What to know about finding the missing Titan submarine

What to know about finding the missing Titan submarine | ltc-a

A submersible with five people on board has been missing since Sunday after setting out to explore the site of the sinking of the Titanic in the North Atlantic. The vessel is thought to be supplied with oxygen for a few days.

An international team including the US and Canadian coast guards, commercial vessels, sonar buoys and aircraft was involved in the search.

Here’s what we know.

The 22-foot carbon fiber and titanium boat called the Titan it was deployed by a Canadian expedition vessel, the MV Polar Prince, to travel nearly 13,000 feet to the wreck site off Newfoundland.

The vessel lost contact with the surface vessel an hour and 45 minutes after it began diving Sunday, the US Coast Guard said.

OceanGate Expeditions, a private company, operates the submersible. For this trip, he partnered with the Marine Institute at Memorial University of Newfoundland in Canada.

OceanGate arranges expeditions of up to nine days for tourists willing to pay a hefty price to travel in submersibles to wrecks and underwater canyons. Second the company websiteOceanGate also supplies manned submersibles for commercial projects and scientific research.

The company was founded by Stockton Rush, an aerospace engineer and pilot, who also serves as its chief executive officer.

OceanGate calls the Titan the world’s only manned submersible capable of taking five people down to 4,000 meters – or more than 13,100 feet – allowing it to reach nearly 50 percent of the world’s oceans. Images from the vessel show that people on board would have limited space to stand or sit.

The company has been taking people on tours of the Titanic site since 2021, and guests have paid $250,000 to travel to the wreck.

There are five people in the boat. As of Tuesday morning, three of them had been identified: Hamish Harding, a British businessman and explorer, and Pakistani businessman Shahzada Dawood and his son Suleman.

Mr. Harding is a veteran of other extreme deep-sea dives and has flown into space on a mission organized by the rocket company Blue Origin. Mr. Dawood comes from one of Pakistan’s wealthiest families and is a vice president of Engro Corporation, a conglomerate that began as a fertilizer company.

Once the largest steamer in the world, the Titanic struck an iceberg four days into her maiden voyage in April 1912 and sank to the bottom of the Atlantic. More than 1,500 people died.

It was discovered in pieces in 1985, about 400 miles off Newfoundland.

The Coast Guard was coordinating with Canadian authorities and commercial vessels to help the search. Sonar buoys were deployed in the water and the expedition vessel was using sonar to try to locate the submersible.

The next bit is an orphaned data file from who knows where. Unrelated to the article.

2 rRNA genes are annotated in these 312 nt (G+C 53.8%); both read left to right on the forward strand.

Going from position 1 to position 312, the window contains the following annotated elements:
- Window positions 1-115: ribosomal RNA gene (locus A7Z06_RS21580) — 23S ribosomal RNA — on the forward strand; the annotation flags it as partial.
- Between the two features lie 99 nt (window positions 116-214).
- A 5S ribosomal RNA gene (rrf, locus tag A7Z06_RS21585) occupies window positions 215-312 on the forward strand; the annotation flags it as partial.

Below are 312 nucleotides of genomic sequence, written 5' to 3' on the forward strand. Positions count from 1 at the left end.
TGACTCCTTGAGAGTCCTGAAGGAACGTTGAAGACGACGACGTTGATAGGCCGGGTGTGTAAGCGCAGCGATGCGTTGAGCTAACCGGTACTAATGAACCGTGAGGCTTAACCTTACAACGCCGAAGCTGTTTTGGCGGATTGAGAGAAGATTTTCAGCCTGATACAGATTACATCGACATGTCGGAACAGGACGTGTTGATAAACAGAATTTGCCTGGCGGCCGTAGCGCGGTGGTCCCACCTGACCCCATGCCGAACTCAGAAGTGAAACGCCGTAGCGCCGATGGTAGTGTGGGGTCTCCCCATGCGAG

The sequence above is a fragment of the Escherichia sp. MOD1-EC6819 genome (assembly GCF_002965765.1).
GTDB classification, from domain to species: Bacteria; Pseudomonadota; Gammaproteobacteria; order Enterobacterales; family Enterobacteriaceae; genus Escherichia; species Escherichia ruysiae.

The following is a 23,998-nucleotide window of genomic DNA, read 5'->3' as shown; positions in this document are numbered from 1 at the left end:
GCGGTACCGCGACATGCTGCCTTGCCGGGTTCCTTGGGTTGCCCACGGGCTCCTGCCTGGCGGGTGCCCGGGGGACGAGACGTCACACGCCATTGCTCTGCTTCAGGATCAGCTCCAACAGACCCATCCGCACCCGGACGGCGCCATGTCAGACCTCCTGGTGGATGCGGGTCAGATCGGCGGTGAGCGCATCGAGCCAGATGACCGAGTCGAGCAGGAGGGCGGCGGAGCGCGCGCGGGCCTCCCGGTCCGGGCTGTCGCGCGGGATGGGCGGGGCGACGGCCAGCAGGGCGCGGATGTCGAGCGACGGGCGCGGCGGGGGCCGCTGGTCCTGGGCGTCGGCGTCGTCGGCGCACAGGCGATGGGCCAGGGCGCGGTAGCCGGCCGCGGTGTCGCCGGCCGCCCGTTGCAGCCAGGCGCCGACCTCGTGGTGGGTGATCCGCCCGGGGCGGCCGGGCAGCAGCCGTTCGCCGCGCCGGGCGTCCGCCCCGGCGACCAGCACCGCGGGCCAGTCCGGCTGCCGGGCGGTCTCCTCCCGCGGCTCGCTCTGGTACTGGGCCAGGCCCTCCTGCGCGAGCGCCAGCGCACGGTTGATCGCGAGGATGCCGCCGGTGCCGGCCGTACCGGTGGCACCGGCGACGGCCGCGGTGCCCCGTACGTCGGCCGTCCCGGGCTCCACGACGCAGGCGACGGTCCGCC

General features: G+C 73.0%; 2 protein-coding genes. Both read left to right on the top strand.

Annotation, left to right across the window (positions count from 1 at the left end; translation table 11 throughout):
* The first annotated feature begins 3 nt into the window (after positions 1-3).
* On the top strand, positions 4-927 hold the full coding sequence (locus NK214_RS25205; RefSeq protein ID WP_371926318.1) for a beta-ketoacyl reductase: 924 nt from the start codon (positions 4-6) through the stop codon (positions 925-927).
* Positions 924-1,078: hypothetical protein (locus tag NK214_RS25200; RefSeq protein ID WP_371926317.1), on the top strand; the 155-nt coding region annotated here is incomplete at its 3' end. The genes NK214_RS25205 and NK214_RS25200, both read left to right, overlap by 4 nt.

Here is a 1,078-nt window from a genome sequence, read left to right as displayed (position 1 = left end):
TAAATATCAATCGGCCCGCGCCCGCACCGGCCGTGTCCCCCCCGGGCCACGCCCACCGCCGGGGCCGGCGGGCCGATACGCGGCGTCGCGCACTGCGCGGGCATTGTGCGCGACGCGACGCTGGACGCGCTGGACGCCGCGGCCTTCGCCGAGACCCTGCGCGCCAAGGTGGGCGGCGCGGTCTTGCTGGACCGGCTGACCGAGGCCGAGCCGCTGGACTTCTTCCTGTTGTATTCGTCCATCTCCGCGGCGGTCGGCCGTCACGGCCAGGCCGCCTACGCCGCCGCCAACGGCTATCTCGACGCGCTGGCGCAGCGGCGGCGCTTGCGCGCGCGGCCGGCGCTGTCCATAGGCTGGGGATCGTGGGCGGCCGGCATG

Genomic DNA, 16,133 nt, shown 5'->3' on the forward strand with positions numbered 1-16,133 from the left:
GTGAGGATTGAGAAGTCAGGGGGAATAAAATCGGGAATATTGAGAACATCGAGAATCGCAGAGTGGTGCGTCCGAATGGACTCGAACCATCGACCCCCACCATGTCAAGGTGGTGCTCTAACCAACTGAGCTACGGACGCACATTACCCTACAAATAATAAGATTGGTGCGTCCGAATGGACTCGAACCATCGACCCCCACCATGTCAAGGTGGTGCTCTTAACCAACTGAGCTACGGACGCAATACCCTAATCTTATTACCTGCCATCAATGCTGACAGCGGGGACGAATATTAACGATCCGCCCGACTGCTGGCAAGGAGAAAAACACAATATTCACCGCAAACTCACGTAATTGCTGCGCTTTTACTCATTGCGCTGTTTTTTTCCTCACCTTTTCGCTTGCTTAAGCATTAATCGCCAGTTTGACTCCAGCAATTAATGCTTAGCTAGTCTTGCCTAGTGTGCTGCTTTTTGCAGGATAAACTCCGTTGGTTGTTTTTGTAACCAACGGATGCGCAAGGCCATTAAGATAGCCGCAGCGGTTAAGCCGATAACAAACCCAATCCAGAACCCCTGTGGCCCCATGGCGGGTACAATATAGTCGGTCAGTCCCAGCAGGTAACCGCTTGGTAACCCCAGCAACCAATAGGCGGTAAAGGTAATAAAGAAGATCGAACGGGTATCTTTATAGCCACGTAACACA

Planes from the United States and Canada, along with surface vessels, were scanning the waves in case the submersible surfaced and lost communications, a US Coast Guard spokesman said.

A ship on its way to the Titanic faces overwhelming pressure during its long descent. At the ship’s resting place, the weight of the frozen ocean she pressed would have equaled that of a solid lead tower above her head that stood the height of the Empire State Building.

For search and rescue operations at sea, weather conditions, lack of night light, sea state and water temperature play an important role in finding and rescuing stricken sailors.

Saving people under the waves is even more difficult. Many underwater vehicles are equipped with an acoustic device that emits sounds that can be detected underwater by rescuers. It’s unclear if the Titan has one.

An additional danger could be that the ship gets stuck on a piece of wreckage, which could prevent it from returning to the surface.

If the submersible was at the bottom of the sea, the extreme depths would limit the possible means of a rescue. Divers wearing specialized equipment and breathing helium-rich air mixtures can safely reach depths of a few hundred feet below the surface before having to spend long decompression periods during an ascent. A couple of hundred feet deeper, no more sunlight will penetrate the water.

Typically, researchers and researchers searching such inky depths rely on advanced robots using remote-controlled systems of television, photography, and sonar mapping that can survive the crushing pressures and pierce through the darkness. But such exploratory work can be costly and frustrating.

« We’re doing everything we can, » said Rear Admiral John Mauger, a spokesman for the US Coast Guard.

The report was provided by William J. Broad, Emma Bubola, Amanda Holpuch, John Ismai, Jesus Jimenez, Victoria Kim, Salman Masud AND Alan Yuhas.